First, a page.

Soon, though, this slippery slopehead had built a cell of the fiercely anti-Semitic, anti-government Posse Comitatus that was threatening to occupy the county courthouse. And nine miles down the road, a Wickstrom follower named Michael Ryan broke away from the Posse, started his own doomsday cult and ended up shovel-buggering and skinning a follower who tried to leave.

Basically, I know what it feels like to be from Kingman.

Wickstrom absolved himself of responsibility for setting Ryan down the ideological path to the electric chair and for turning my town into the white-trash psychopath joke of the Midwest. He was just exercising his First Amendment rights, after all.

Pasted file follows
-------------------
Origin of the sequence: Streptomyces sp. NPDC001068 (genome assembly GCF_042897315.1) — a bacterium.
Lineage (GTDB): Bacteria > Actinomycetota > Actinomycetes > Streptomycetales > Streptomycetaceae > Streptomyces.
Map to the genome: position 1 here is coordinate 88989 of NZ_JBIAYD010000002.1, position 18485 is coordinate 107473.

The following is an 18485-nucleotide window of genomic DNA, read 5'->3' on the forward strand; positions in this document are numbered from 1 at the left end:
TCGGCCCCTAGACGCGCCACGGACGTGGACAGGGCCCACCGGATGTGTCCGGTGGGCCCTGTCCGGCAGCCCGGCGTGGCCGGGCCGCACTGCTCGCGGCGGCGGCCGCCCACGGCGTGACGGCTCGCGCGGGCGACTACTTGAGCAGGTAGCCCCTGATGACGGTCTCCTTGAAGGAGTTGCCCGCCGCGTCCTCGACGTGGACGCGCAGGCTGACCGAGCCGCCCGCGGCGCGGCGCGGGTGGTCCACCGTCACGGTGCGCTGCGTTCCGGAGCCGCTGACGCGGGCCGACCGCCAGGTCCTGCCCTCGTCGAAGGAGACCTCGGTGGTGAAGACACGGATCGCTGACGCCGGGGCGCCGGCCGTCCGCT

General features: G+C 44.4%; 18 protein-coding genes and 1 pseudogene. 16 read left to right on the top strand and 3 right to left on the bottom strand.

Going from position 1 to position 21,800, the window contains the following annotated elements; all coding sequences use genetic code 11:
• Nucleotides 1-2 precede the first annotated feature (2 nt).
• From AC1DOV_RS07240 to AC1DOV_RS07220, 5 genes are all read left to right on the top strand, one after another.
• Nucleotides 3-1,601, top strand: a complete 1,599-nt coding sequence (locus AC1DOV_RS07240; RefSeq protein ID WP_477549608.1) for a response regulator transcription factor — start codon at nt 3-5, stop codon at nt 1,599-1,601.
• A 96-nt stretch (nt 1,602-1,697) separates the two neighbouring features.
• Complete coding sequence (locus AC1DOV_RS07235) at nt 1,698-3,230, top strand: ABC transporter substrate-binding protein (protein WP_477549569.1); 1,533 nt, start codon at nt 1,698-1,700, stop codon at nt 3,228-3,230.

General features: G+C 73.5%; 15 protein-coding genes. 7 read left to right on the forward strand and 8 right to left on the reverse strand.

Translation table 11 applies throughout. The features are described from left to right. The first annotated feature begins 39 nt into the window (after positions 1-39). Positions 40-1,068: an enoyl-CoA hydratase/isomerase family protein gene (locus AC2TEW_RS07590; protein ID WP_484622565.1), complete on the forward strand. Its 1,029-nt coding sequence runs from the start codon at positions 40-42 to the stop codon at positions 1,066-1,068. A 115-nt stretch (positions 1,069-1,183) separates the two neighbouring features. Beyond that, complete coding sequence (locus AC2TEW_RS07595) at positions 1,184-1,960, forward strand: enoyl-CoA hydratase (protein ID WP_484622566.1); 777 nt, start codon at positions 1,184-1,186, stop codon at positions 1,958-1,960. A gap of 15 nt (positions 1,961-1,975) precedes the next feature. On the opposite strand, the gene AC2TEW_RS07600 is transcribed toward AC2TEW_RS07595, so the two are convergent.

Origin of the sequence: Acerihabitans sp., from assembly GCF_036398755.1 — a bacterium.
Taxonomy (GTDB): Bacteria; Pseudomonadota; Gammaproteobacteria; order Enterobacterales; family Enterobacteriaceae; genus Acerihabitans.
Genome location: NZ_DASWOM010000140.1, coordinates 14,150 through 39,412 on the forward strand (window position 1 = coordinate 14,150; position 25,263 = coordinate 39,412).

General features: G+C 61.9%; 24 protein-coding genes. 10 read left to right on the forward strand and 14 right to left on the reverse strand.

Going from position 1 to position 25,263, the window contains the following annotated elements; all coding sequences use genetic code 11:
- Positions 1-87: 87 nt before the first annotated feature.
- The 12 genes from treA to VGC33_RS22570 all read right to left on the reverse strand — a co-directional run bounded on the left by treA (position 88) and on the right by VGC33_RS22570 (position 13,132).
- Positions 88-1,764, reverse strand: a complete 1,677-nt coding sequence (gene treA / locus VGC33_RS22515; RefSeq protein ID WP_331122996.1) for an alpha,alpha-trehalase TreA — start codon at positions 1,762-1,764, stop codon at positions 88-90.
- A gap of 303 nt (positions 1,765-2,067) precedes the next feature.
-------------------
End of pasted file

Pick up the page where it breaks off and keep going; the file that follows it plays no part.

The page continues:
I hate that I can't disagree with him on that point.

But many Wickstrom-like leaders follow the dangerous creed of America's most radical right -- Public Words, Private Acts. It's a trick that creates plausible deniability. The demagogues never accept responsibility for the lunatics who inevitably act on their most vitriolic words.

Hale and Schoep got me thinking about anthrax.

Both say they are sometimes concerned by what some lunatic might do in their name. Both say they haven't seen any sign that any follower is involved with or planning an act of domestic terrorism. Both say they in no way condone violence at the present time.

But, granted, the better madmen don't telegraph their terrorism.

"You're always going to have possibility of someone doing something crazy," Schoep said. "I haven't seen September 11 triggering anyone. But these are crazy times. You don't know what to expect.

"For us, it's what Joseph Goebbels said: 'You must try to stay legal until the end.'"

The trick, then, is to predict when someone's end is upon us.